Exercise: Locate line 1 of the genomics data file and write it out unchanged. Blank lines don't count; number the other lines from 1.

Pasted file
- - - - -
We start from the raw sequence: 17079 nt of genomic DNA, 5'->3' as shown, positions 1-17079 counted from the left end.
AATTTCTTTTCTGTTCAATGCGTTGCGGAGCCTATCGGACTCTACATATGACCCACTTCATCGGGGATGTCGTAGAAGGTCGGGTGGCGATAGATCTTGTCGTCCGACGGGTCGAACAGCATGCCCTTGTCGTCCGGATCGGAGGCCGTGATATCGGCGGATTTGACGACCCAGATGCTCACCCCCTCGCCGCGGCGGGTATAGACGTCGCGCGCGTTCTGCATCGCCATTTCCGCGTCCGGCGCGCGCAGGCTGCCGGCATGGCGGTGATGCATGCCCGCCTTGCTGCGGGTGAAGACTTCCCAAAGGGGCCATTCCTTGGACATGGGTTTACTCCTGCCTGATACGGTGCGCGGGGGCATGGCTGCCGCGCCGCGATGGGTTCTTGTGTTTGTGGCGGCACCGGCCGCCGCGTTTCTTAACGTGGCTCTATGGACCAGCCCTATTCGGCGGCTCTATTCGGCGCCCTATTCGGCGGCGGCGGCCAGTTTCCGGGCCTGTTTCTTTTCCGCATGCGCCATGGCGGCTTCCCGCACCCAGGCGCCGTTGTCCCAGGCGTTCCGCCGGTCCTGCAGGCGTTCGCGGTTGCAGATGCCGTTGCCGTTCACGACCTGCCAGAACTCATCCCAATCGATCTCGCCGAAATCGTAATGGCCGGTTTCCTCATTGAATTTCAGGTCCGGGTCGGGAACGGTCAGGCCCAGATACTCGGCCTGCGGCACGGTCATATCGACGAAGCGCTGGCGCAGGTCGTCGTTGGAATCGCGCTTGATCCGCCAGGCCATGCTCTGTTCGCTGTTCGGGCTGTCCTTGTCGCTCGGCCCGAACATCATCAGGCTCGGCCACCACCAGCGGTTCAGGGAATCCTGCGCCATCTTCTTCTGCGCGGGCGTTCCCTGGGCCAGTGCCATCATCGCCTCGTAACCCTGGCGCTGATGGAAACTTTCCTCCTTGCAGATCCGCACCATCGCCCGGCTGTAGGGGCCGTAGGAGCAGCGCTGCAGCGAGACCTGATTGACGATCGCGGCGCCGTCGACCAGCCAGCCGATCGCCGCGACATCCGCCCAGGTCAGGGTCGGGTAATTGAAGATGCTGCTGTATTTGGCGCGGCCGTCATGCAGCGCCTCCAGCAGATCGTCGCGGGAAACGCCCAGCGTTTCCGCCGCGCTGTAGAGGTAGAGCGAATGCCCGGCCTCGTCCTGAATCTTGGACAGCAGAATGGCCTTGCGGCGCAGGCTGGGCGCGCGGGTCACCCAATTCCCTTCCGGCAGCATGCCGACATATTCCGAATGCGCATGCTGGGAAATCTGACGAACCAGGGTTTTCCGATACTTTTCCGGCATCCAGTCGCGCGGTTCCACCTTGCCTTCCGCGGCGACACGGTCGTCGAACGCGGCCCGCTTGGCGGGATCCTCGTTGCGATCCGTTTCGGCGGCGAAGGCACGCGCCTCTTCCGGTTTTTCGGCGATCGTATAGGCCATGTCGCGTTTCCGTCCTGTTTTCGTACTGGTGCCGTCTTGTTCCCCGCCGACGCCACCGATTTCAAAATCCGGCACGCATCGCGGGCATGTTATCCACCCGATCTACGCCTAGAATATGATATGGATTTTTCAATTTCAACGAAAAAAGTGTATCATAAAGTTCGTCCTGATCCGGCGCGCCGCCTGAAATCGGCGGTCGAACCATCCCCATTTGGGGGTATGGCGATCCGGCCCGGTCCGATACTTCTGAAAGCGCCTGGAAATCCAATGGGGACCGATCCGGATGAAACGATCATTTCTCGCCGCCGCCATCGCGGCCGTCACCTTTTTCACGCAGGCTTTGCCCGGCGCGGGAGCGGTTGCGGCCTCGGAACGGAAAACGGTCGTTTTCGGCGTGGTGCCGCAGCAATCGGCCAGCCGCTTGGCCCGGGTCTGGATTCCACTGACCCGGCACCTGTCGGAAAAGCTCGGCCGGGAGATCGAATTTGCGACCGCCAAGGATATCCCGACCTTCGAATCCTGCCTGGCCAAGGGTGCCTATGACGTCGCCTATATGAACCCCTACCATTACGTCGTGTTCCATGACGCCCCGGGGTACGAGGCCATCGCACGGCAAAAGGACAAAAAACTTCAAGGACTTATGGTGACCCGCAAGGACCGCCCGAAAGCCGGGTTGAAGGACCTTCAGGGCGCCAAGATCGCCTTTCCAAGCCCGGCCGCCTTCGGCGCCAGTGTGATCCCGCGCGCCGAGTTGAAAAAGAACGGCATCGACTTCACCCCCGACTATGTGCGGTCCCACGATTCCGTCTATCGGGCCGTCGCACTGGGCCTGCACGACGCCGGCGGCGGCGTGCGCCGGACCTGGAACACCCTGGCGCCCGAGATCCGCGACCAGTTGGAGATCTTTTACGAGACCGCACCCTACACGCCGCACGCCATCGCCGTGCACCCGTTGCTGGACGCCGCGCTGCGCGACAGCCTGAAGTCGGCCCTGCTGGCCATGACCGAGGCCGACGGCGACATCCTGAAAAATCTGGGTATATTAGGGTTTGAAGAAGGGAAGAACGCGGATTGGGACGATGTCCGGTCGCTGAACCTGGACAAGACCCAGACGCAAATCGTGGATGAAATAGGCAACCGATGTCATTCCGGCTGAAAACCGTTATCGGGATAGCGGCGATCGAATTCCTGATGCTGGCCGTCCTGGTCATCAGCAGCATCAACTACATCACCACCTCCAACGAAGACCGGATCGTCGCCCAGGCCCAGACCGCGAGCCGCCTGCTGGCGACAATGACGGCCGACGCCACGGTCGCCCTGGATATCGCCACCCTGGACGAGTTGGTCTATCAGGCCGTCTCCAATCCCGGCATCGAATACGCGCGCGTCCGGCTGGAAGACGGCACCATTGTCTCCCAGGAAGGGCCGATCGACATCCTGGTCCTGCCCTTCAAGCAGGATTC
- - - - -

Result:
We start from the raw sequence: 17079 nt of genomic DNA, 5'->3' as shown, positions 1-17079 counted from the left end.